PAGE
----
Cervical collar in trauma patients in emergency medicine: when to use it, why it is important
The term “cervical collar” (cervical collar or neck brace) is used in medicine to indicate a medical device that is worn to prevent movement of the patient’s cervical vertebrae when physical trauma to the head-neck-trunk axis is suspected or confirmed
Cervical collars of various types are used in three main situations
- in emergency medicine, especially if trauma to the cervical spine is strongly suspected;
- in orthopaedics/physiatrics during the treatment of numerous pathologies;
- in certain sports (e.g. motocross, to prevent damage to the spine in the event of an accident).
The objective of a neck brace is to prevent/limit cervical flexion, extension or rotation
In the case of first aid of patients who have been in a car accident, the collar is placed around the patient’s neck alone or together with the KED extrication device.
The collar must be worn AFTER the KED.
The ABC rule is more “important” than both the collar and the KED: in the event of a road accident with an accident victim in the vehicle, first of all the airway patency, breathing and circulation must be checked and only then can the collar and then the KED be put on the accident victim (unless the situation requires a rapid extraction, e.g. if there are no intense flames in the vehicle).
When to use the cervical collar
The device is used to avoid orthopaedic-neurological injuries, mainly to the spinal column and therefore the spinal cord.
Injuries in these areas can be very serious, irreversible (e.g. paralysis of all limbs) and even fatal.
Why the neck brace is important
The importance of protecting the cervical vertebrae derives from the possibility of death or permanent injury (paralysis) as a result of damage to the spinal cord.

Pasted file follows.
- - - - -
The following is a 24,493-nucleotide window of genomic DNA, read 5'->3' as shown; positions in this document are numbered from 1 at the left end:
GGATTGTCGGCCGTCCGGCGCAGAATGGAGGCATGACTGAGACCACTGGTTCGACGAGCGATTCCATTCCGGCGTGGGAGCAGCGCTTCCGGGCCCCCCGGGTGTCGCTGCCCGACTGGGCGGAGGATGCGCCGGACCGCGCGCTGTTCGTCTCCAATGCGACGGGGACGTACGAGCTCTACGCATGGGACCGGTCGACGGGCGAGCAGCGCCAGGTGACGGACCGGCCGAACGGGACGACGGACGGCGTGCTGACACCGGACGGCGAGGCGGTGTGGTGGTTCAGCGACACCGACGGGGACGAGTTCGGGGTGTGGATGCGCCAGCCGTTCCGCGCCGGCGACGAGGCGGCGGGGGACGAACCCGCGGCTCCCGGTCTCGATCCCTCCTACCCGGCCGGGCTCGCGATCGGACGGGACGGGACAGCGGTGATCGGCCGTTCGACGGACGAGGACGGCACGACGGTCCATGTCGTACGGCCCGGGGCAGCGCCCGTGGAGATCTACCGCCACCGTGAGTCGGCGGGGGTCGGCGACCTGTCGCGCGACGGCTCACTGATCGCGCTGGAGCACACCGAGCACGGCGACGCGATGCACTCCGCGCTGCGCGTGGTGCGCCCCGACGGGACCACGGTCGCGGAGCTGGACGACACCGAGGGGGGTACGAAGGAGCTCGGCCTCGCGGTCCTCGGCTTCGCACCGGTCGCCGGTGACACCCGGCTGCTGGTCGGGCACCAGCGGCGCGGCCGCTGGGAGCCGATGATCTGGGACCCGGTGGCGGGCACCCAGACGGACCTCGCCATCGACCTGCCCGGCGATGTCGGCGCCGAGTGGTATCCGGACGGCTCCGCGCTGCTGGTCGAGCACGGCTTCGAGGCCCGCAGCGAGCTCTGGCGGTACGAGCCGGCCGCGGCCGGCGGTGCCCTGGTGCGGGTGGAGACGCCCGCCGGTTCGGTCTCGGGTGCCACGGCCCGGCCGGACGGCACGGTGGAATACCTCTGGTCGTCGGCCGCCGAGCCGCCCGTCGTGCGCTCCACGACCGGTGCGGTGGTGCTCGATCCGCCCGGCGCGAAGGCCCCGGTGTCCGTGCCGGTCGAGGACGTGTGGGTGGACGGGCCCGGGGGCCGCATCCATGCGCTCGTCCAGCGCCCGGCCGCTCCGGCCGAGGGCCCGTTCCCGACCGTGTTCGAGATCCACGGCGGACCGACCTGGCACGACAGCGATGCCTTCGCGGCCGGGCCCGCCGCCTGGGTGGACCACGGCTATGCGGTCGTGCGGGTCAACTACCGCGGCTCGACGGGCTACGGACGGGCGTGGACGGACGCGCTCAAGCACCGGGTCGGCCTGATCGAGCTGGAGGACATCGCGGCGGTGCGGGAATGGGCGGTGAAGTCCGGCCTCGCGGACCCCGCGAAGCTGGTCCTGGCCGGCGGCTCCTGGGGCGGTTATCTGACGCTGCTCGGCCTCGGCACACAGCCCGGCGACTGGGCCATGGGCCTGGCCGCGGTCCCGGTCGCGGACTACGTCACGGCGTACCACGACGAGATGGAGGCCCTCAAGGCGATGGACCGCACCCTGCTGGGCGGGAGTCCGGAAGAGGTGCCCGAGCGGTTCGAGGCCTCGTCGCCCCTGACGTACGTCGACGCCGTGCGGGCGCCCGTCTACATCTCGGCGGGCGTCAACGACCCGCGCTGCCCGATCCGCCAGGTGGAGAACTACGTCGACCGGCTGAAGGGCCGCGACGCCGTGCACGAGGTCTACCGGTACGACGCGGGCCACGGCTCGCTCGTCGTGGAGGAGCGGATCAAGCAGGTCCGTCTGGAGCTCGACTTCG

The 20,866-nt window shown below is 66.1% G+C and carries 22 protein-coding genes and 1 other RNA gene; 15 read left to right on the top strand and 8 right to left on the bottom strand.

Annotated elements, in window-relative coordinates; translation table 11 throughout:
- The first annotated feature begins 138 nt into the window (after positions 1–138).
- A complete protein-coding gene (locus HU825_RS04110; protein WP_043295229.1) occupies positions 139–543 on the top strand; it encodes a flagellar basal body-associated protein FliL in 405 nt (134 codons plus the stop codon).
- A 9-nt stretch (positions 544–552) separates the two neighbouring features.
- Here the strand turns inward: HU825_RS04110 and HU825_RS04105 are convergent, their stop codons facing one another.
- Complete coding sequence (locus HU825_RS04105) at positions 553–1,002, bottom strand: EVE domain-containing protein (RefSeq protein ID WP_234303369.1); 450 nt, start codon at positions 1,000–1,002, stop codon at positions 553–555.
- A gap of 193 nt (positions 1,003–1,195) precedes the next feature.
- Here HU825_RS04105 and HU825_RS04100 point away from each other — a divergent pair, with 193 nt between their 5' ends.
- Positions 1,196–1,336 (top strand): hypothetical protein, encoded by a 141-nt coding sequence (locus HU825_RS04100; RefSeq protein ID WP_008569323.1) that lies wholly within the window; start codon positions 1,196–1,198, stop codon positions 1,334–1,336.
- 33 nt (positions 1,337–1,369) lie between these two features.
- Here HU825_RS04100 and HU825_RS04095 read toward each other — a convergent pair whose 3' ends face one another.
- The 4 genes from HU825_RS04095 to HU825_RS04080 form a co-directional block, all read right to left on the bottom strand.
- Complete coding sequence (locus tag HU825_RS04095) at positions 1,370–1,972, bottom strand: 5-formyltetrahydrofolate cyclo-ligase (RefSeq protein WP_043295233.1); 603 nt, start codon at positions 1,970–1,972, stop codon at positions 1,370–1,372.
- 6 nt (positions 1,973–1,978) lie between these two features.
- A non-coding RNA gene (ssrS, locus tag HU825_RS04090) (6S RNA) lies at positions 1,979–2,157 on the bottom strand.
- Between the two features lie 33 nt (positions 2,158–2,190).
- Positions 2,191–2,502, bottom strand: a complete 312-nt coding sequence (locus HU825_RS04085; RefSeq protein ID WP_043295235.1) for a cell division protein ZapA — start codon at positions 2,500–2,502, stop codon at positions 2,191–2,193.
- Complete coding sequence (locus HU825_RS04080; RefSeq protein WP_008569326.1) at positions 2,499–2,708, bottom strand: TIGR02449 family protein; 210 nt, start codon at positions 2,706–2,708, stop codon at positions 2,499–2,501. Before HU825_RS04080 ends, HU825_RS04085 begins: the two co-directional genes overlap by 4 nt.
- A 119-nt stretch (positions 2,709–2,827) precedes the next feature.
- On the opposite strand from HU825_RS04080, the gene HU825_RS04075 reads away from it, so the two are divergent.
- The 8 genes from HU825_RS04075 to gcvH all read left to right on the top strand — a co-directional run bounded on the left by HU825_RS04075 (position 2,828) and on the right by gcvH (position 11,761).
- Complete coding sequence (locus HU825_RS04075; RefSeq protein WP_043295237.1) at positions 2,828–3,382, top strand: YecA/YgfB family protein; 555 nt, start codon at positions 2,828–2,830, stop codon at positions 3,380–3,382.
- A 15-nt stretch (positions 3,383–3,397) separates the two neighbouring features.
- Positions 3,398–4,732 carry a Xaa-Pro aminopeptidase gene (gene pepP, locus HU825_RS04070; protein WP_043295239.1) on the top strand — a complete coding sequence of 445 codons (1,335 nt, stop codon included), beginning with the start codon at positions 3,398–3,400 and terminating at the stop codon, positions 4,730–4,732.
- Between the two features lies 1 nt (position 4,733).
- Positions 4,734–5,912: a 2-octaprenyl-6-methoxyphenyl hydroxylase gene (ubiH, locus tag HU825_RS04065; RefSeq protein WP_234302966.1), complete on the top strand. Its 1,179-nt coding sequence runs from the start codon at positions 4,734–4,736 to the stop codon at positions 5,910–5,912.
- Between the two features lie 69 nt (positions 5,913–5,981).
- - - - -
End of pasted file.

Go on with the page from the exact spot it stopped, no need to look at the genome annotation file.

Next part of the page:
There are various types of cervical collars that are either more rigid and restrictive or softer and less restrictive.
The less restrictive, rather soft ones are usually used to ease the transition from a more rigid type to the total removal of the collar.
A rigid collar, for example the Nek lok, Miami J, Atlas or Patriot, or Daser’s Speedy collar is worn for 24 hours a day until the injury has healed.
The Halo type or SOMI (Sterno-Occipital Mandibular Immobilization) is used to keep the cervical vertebrae in axis with the rest of the spine and to immobilize the head, neck and sternum, usually after surgery and for cervical fractures.
Such collars are the most restrictive in terms of possible movement, rigid and uncomfortable of all types of devices for patient recovery.
Contraindications in the use of the cervical collar
The use of cervical collars has contraindications and side effects that must be considered, especially if they are worn for a prolonged period of time.
A rigid collar on a patient with ankylosing spondylitis may cause paresthesia and quadriplegia in some cases.
In addition, rigid collars may increase cerebrospinal fluid pressure, reduce tidal volume and cause dysphagia.
The patient should remain under close observation.